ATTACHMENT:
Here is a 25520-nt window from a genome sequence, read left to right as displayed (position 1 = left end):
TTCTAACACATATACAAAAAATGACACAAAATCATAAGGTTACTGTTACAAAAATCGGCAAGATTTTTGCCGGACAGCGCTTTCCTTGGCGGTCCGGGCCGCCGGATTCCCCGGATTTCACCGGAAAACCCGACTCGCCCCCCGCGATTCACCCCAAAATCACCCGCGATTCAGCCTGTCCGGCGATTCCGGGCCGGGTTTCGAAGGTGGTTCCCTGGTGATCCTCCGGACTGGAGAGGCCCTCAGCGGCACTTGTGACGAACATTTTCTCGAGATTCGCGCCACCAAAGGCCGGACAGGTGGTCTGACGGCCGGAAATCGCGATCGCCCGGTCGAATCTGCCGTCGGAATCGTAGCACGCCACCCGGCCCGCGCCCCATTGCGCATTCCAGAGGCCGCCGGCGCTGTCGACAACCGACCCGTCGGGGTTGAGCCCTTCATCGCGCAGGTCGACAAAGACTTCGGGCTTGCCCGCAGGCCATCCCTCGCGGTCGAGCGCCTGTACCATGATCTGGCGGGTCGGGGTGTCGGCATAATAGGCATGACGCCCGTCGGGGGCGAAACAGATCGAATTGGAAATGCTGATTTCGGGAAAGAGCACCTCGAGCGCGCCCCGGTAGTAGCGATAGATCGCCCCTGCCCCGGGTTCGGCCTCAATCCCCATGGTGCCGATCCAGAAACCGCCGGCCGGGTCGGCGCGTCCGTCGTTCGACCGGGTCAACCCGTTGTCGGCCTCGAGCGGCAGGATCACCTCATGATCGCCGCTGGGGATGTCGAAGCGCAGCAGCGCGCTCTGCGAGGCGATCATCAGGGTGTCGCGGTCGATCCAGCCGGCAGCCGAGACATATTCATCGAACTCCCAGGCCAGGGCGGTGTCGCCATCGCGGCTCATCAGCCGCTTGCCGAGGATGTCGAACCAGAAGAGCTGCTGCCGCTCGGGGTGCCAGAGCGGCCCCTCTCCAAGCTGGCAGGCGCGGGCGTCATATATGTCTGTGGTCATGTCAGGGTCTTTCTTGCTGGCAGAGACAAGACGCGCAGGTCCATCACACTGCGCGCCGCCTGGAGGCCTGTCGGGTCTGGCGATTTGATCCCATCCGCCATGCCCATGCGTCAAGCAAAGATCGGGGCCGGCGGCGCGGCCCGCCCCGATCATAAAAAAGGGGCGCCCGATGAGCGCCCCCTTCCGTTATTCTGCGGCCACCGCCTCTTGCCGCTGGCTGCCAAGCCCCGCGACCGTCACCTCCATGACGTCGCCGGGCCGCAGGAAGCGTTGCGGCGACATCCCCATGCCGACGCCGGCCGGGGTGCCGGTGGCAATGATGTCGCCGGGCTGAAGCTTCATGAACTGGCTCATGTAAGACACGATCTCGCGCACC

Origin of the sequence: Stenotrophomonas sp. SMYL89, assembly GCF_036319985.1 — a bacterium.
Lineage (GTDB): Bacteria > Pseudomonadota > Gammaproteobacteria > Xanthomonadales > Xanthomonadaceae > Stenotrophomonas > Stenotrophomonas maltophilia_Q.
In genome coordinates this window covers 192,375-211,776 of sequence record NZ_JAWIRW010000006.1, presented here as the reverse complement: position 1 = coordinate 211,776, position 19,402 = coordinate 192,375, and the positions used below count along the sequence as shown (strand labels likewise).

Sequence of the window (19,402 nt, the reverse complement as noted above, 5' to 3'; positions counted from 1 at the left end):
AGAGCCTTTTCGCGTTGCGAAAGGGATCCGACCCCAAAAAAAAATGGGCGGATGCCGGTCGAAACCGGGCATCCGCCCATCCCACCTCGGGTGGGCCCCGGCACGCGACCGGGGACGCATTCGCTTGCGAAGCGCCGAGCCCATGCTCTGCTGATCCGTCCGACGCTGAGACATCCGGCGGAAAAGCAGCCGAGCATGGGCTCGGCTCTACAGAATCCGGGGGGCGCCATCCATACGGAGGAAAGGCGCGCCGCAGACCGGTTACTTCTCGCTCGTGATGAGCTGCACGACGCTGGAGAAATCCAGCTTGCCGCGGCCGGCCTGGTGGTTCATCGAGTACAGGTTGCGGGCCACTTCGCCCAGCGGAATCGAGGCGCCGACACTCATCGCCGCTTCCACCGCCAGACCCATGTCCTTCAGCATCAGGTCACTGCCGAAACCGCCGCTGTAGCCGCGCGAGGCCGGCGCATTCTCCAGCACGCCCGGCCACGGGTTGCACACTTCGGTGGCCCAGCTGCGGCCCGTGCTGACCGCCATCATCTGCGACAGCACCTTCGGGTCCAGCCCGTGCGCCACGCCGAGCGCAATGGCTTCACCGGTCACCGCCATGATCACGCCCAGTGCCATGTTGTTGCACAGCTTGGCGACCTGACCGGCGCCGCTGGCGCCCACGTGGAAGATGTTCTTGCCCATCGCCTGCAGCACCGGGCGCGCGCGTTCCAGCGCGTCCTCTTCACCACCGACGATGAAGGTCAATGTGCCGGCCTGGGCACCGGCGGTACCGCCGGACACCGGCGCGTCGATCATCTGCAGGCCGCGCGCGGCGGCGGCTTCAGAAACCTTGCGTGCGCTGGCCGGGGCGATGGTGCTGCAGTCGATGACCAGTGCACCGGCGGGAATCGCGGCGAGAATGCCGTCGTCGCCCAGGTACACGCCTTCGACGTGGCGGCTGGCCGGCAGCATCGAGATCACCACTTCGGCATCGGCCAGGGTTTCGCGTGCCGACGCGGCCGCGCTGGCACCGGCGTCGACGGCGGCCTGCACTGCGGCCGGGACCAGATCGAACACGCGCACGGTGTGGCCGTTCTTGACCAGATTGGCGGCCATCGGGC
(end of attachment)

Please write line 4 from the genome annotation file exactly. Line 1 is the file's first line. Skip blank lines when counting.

Lineage (GTDB): Bacteria > Pseudomonadota > Gammaproteobacteria > Xanthomonadales > Xanthomonadaceae > Stenotrophomonas > Stenotrophomonas maltophilia_Q.